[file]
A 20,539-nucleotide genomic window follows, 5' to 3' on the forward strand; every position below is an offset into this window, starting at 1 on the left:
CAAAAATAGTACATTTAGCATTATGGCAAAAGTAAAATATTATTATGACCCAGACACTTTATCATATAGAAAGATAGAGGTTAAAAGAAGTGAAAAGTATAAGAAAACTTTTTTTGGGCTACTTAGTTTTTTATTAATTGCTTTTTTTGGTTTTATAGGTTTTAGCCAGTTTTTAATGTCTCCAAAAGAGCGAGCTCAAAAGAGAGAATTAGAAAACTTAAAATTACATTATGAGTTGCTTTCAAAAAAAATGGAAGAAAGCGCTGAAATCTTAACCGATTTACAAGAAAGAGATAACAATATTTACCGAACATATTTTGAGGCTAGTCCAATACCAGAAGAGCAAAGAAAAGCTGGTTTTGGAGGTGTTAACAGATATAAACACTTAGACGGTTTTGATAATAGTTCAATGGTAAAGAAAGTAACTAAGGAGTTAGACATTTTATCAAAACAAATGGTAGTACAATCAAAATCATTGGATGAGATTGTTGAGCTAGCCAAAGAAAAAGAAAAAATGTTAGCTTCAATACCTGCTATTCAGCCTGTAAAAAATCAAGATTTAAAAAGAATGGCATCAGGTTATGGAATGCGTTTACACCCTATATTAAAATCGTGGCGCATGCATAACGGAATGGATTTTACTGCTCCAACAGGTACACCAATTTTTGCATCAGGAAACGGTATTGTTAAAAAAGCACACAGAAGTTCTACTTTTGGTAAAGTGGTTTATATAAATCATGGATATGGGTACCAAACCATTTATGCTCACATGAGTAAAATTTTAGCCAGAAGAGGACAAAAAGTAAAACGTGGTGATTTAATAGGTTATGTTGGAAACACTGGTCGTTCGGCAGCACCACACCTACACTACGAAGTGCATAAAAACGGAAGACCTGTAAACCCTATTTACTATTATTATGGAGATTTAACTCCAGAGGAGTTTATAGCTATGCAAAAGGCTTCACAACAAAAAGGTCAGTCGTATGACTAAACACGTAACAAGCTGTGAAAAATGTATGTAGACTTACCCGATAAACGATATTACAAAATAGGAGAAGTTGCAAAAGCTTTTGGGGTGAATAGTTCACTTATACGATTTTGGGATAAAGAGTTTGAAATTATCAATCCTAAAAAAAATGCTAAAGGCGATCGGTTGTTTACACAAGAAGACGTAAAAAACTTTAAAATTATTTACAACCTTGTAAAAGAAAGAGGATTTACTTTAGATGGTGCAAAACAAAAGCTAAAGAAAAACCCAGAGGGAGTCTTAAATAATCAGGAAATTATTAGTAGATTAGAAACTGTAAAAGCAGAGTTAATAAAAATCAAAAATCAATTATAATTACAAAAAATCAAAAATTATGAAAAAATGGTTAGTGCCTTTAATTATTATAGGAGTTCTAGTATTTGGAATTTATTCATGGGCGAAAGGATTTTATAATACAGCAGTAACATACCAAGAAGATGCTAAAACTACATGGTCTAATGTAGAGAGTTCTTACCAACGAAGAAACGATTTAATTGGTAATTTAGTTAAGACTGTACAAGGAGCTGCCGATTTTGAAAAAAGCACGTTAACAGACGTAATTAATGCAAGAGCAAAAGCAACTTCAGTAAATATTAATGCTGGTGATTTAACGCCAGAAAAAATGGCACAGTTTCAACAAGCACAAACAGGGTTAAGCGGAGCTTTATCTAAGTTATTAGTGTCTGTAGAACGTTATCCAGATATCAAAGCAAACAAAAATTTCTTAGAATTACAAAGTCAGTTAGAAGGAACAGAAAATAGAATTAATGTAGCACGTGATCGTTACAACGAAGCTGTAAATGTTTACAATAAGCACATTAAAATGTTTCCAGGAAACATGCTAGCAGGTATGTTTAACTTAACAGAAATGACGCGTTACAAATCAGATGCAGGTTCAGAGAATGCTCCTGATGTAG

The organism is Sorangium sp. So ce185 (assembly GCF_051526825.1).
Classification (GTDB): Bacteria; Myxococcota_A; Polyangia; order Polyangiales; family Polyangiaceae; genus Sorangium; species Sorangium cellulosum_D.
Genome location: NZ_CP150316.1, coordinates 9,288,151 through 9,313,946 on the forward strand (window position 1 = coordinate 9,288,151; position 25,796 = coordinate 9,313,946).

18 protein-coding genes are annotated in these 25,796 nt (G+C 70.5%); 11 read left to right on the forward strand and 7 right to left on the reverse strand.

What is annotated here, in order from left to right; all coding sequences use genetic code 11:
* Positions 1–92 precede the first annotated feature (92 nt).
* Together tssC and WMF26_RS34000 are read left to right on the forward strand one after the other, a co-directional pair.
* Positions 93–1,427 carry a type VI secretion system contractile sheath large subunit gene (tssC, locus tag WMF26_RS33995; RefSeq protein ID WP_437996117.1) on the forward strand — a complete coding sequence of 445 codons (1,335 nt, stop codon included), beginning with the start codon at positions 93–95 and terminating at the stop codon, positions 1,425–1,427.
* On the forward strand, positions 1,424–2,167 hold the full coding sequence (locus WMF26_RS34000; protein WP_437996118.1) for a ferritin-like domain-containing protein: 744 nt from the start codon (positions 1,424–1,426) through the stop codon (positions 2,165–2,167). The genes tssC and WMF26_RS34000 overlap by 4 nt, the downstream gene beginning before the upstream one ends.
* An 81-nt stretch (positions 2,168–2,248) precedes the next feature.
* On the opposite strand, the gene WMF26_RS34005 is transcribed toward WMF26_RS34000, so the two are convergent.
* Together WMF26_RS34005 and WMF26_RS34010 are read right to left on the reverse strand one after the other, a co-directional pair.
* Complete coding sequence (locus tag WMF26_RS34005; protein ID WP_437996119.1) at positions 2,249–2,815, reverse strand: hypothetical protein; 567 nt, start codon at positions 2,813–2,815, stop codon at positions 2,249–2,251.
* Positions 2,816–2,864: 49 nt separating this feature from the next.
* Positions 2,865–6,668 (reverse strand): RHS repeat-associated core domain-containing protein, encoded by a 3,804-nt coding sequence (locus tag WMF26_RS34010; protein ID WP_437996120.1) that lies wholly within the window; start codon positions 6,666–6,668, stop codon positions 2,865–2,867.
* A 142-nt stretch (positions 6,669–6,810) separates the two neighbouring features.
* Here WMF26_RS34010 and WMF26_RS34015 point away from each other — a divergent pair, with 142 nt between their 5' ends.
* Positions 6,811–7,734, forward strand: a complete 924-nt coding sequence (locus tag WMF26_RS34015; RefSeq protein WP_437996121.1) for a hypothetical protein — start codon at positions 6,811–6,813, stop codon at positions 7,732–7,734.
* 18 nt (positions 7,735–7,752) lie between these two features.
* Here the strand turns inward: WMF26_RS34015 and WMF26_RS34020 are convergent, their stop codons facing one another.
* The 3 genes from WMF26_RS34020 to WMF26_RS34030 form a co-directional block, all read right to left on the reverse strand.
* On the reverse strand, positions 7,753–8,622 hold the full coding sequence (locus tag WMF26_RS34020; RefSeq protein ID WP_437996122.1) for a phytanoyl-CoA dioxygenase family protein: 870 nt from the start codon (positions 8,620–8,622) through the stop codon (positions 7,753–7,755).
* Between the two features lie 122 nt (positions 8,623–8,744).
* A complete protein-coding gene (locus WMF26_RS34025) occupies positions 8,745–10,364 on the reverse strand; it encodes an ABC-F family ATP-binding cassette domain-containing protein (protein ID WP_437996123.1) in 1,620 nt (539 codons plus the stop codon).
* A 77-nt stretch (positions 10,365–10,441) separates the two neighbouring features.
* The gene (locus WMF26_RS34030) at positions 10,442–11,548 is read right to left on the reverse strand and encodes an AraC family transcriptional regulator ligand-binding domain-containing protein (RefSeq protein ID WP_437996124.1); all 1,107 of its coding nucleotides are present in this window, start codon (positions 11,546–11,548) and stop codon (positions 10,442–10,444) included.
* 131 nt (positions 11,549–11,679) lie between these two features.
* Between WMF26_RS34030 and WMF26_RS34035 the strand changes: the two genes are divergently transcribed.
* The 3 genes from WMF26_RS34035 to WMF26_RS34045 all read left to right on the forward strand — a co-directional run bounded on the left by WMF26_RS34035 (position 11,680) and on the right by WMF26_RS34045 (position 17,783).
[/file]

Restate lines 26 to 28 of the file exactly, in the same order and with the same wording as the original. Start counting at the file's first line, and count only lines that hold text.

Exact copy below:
* A complete protein-coding gene (locus WMF26_RS34025) occupies positions 8,745–10,364 on the reverse strand; it encodes an ABC-F family ATP-binding cassette domain-containing protein (protein ID WP_437996123.1) in 1,620 nt (539 codons plus the stop codon).
* A 77-nt stretch (positions 10,365–10,441) separates the two neighbouring features.
* The gene (locus WMF26_RS34030) at positions 10,442–11,548 is read right to left on the reverse strand and encodes an AraC family transcriptional regulator ligand-binding domain-containing protein (RefSeq protein ID WP_437996124.1); all 1,107 of its coding nucleotides are present in this window, start codon (positions 11,546–11,548) and stop codon (positions 10,442–10,444) included.